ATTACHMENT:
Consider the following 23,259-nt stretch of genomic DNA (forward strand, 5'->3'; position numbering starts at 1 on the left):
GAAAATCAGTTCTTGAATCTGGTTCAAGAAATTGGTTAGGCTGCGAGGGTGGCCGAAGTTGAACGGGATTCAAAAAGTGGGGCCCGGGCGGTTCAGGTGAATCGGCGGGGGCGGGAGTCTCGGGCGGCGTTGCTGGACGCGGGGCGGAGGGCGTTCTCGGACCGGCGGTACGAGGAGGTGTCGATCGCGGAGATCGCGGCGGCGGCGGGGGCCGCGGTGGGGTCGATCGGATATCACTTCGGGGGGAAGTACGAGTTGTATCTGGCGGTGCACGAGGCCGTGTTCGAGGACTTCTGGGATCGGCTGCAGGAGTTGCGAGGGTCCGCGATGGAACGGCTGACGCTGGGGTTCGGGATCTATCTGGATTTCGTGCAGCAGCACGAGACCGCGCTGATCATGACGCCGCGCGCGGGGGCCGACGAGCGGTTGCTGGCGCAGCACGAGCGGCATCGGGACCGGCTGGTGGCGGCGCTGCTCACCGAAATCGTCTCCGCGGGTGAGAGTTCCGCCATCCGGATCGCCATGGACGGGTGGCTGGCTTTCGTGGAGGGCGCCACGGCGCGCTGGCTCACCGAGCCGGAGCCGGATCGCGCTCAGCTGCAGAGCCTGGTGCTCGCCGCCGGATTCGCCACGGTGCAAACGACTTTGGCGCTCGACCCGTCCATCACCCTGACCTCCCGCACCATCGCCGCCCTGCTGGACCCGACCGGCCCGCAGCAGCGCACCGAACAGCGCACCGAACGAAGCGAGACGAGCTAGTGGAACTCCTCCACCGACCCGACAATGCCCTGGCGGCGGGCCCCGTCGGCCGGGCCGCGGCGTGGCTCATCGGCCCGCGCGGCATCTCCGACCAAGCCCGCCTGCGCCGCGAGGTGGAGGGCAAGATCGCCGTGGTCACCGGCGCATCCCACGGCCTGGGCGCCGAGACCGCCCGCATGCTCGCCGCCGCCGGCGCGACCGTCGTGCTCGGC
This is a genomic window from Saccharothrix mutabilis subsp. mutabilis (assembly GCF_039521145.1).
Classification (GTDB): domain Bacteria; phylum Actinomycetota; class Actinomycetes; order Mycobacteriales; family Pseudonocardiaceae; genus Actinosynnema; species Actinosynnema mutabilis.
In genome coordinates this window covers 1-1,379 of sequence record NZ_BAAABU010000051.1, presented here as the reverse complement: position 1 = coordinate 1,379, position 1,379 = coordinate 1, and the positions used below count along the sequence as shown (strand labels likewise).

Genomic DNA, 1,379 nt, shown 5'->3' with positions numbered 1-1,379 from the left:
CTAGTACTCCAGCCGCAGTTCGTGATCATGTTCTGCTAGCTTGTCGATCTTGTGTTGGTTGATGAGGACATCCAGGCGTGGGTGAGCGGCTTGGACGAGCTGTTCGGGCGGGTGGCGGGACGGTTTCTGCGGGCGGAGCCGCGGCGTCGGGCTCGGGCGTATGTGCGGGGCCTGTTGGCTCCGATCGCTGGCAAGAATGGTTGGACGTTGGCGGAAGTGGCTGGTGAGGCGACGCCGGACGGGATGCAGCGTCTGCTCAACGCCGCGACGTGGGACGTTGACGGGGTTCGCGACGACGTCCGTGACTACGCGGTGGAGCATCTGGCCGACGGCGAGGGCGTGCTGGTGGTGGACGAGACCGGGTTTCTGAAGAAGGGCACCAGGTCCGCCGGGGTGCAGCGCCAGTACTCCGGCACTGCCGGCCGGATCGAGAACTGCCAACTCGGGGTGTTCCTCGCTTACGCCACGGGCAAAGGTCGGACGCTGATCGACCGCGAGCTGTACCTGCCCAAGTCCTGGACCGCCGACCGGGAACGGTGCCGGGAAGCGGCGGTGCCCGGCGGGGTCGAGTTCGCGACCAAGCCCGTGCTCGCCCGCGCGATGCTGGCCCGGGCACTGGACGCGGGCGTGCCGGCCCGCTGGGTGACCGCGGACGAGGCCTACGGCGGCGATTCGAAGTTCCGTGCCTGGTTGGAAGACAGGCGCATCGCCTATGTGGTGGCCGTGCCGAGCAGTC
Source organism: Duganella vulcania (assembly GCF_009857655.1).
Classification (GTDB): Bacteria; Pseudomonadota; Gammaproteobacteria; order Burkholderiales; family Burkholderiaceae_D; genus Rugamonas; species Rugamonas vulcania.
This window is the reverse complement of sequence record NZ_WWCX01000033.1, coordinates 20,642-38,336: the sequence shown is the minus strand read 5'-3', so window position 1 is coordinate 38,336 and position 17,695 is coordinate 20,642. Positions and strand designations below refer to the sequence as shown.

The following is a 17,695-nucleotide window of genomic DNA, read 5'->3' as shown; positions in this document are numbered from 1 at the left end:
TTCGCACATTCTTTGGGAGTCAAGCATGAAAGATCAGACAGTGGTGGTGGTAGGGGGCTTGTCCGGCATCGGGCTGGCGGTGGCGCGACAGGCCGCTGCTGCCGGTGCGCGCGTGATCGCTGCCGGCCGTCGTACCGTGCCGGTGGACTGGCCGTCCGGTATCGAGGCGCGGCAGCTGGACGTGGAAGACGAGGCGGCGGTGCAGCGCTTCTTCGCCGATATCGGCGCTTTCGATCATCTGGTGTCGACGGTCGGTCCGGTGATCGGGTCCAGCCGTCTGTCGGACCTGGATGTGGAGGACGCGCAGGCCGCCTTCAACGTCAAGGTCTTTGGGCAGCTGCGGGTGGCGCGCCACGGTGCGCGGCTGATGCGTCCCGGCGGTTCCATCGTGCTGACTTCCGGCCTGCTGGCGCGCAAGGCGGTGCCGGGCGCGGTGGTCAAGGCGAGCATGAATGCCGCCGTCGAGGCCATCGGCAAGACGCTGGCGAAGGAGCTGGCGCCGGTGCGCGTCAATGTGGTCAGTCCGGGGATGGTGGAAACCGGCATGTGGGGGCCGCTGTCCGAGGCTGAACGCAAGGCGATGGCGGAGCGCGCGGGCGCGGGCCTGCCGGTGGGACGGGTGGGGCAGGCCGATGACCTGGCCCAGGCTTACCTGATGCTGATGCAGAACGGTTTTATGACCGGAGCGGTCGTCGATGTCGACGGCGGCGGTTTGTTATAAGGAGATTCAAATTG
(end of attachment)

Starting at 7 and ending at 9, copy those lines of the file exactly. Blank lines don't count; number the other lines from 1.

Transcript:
CTAGTACTCCAGCCGCAGTTCGTGATCATGTTCTGCTAGCTTGTCGATCTTGTGTTGGTTGATGAGGACATCCAGGCGTGGGTGAGCGGCTTGGACGAGCTGTTCGGGCGGGTGGCGGGACGGTTTCTGCGGGCGGAGCCGCGGCGTCGGGCTCGGGCGTATGTGCGGGGCCTGTTGGCTCCGATCGCTGGCAAGAATGGTTGGACGTTGGCGGAAGTGGCTGGTGAGGCGACGCCGGACGGGATGCAGCGTCTGCTCAACGCCGCGACGTGGGACGTTGACGGGGTTCGCGACGACGTCCGTGACTACGCGGTGGAGCATCTGGCCGACGGCGAGGGCGTGCTGGTGGTGGACGAGACCGGGTTTCTGAAGAAGGGCACCAGGTCCGCCGGGGTGCAGCGCCAGTACTCCGGCACTGCCGGCCGGATCGAGAACTGCCAACTCGGGGTGTTCCTCGCTTACGCCACGGGCAAAGGTCGGACGCTGATCGACCGCGAGCTGTACCTGCCCAAGTCCTGGACCGCCGACCGGGAACGGTGCCGGGAAGCGGCGGTGCCCGGCGGGGTCGAGTTCGCGACCAAGCCCGTGCTCGCCCGCGCGATGCTGGCCCGGGCACTGGACGCGGGCGTGCCGGCCCGCTGGGTGACCGCGGACGAGGCCTACGGCGGCGATTCGAAGTTCCGTGCCTGGTTGGAAGACAGGCGCATCGCCTATGTGGTGGCCGTGCCGAGCAGTC
Source organism: Duganella vulcania (assembly GCF_009857655.1).
Classification (GTDB): Bacteria; Pseudomonadota; Gammaproteobacteria; order Burkholderiales; family Burkholderiaceae_D; genus Rugamonas; species Rugamonas vulcania.